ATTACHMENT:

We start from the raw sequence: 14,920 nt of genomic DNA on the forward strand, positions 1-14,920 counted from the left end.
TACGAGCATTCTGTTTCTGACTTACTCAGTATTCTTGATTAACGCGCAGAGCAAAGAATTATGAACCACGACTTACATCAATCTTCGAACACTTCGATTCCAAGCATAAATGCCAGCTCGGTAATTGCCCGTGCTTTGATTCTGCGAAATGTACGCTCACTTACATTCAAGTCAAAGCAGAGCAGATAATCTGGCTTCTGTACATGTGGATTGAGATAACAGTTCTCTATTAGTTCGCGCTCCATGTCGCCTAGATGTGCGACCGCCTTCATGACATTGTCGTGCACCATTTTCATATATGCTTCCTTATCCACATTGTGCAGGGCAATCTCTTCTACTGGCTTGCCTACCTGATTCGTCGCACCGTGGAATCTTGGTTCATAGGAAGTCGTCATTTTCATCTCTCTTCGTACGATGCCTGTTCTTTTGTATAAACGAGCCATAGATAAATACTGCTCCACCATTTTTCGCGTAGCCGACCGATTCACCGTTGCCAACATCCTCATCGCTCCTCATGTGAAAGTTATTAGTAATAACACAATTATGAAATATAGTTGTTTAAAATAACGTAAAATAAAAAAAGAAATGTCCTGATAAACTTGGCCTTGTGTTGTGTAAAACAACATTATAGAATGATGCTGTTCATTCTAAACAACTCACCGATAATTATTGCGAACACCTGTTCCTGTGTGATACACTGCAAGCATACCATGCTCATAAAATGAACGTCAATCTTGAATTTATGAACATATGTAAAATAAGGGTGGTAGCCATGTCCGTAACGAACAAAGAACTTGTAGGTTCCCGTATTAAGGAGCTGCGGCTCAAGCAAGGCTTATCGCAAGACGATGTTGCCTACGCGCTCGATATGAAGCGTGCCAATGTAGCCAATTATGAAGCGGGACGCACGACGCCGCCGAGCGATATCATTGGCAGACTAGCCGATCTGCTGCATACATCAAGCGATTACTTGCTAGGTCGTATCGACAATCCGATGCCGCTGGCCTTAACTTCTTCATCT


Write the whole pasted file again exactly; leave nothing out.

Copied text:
We start from the raw sequence: 14,920 nt of genomic DNA on the forward strand, positions 1-14,920 counted from the left end.
TACGAGCATTCTGTTTCTGACTTACTCAGTATTCTTGATTAACGCGCAGAGCAAAGAATTATGAACCACGACTTACATCAATCTTCGAACACTTCGATTCCAAGCATAAATGCCAGCTCGGTAATTGCCCGTGCTTTGATTCTGCGAAATGTACGCTCACTTACATTCAAGTCAAAGCAGAGCAGATAATCTGGCTTCTGTACATGTGGATTGAGATAACAGTTCTCTATTAGTTCGCGCTCCATGTCGCCTAGATGTGCGACCGCCTTCATGACATTGTCGTGCACCATTTTCATATATGCTTCCTTATCCACATTGTGCAGGGCAATCTCTTCTACTGGCTTGCCTACCTGATTCGTCGCACCGTGGAATCTTGGTTCATAGGAAGTCGTCATTTTCATCTCTCTTCGTACGATGCCTGTTCTTTTGTATAAACGAGCCATAGATAAATACTGCTCCACCATTTTTCGCGTAGCCGACCGATTCACCGTTGCCAACATCCTCATCGCTCCTCATGTGAAAGTTATTAGTAATAACACAATTATGAAATATAGTTGTTTAAAATAACGTAAAATAAAAAAAGAAATGTCCTGATAAACTTGGCCTTGTGTTGTGTAAAACAACATTATAGAATGATGCTGTTCATTCTAAACAACTCACCGATAATTATTGCGAACACCTGTTCCTGTGTGATACACTGCAAGCATACCATGCTCATAAAATGAACGTCAATCTTGAATTTATGAACATATGTAAAATAAGGGTGGTAGCCATGTCCGTAACGAACAAAGAACTTGTAGGTTCCCGTATTAAGGAGCTGCGGCTCAAGCAAGGCTTATCGCAAGACGATGTTGCCTACGCGCTCGATATGAAGCGTGCCAATGTAGCCAATTATGAAGCGGGACGCACGACGCCGCCGAGCGATATCATTGGCAGACTAGCCGATCTGCTGCATACATCAAGCGATTACTTGCTAGGTCGTATCGACAATCCGATGCCGCTGGCCTTAACTTCTTCATCT